Friday, September 21, 2007

Coming Up for Air (Patty Larkin)

SONG: Coming Up for Air by Patty Larkin

POEM: Learning to Float by April Lindner

Relax. It's like love. Keep your lips
moist and parted, let your upturned hands
unfold like water lilies, palms exposed.

Breathe deeply, slowly. Forget chlorine
and how the cement bottom was stained
blue so the water looks clear

and Caribbean. Ignore the drowned mosquitoes,
the twigs that gather in the net
of your hair. The sun is your ticket,

your narcotic, blessing your chin,
the floating islands of your knees.
Shut your eyes and give yourself

to the pulsating starfish, purple and red,
that flicker on your inner lids.
Hallucination is part of the process,

like amnesia. Forget how you learned
to swim, forget being told
Don't panic. Don't worry. Let go

of my neck. It's only water. Don't think
unless you're picturing Chagall,
his watercolors of doves and rooftops,

lovers weightless as tissue,
gravity banished, the dissolving voices
of violins and panpipes. The man's hand

circles the woman's wrist so loosely,
what moors her permits her to float,
and she rises past the water's skin,

above verandas and the tossing heads
of willows. Her one link to earth,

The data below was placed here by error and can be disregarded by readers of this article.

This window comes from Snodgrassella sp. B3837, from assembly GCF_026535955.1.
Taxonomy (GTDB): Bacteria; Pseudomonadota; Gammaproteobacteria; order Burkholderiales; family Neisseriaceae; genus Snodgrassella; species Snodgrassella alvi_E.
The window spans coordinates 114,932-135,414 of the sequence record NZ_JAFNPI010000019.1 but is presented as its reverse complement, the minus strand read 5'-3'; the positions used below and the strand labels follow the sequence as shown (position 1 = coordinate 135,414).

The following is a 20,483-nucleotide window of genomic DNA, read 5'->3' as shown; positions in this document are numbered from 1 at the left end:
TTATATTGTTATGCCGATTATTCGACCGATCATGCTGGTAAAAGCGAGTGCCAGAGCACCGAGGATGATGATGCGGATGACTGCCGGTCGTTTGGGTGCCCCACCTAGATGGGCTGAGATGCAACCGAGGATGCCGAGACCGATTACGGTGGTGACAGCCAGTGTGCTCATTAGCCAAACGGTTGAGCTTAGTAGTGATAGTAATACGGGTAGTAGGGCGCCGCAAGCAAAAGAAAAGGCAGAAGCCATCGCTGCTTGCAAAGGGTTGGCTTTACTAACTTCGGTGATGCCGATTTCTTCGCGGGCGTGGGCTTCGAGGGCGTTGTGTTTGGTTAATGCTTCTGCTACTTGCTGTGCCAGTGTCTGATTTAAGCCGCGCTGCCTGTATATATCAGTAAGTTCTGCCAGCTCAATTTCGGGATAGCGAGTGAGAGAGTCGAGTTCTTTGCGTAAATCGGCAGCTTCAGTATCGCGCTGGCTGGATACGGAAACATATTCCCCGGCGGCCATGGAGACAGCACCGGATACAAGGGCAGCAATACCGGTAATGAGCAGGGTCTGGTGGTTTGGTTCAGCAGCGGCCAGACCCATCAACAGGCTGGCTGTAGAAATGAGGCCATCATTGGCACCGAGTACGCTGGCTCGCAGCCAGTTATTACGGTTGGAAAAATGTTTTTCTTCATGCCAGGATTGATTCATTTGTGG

his light-almost reluctant-touch, is a rope

unfurling, slipping her past the horizon,
into the cloud-stirring current. This far up,
what can she do but trust he won't let go?

QUOTE: "Marriage is not a love affair. A love affair has to do with immediate personal satisfaction. Marriage is an ordeal; it means yielding, time and again. That’s why it’s a sacrament: you give up your personal simplicity to participate. And you are not giving to the other person; you are giving to the relationship. Because you are not giving to the other person, it is not impoverishing — it is life-building, life-fostering, enriching." ~ Joseph Campbell


  1. this makes me smile, that the first entry i read could be so relevant.... years ago, when i was writing poetry, i wrote one about being a wild mustang with a rope around my neck, wanting it because it let me go out and do my wild things and not feel like i'd go wild altogether; i wanted my husband to hold onto the rope so i had a safe place to come back to. the lovely floating images above make for a different mood, but the sentiment's somewhat the same. -j

  2. Hey, J -

    I love the imagery of your poem as well - floating/flying/wild can be a lovely counterbalance to cradled/tethered/tamed. My marriage has endured for many reasons (one of which is just good old-fashioned luck)... but I do believe R's trust has given me the motivation to self-regulate - "how could I break such a heart?" (Joan Armatrading)...

    Hmmm, now I'm thinking Dar's cover of Fred Eaglesmith's Wilder Than Her could be a fitting blog subject soon - thanks for planting the idea!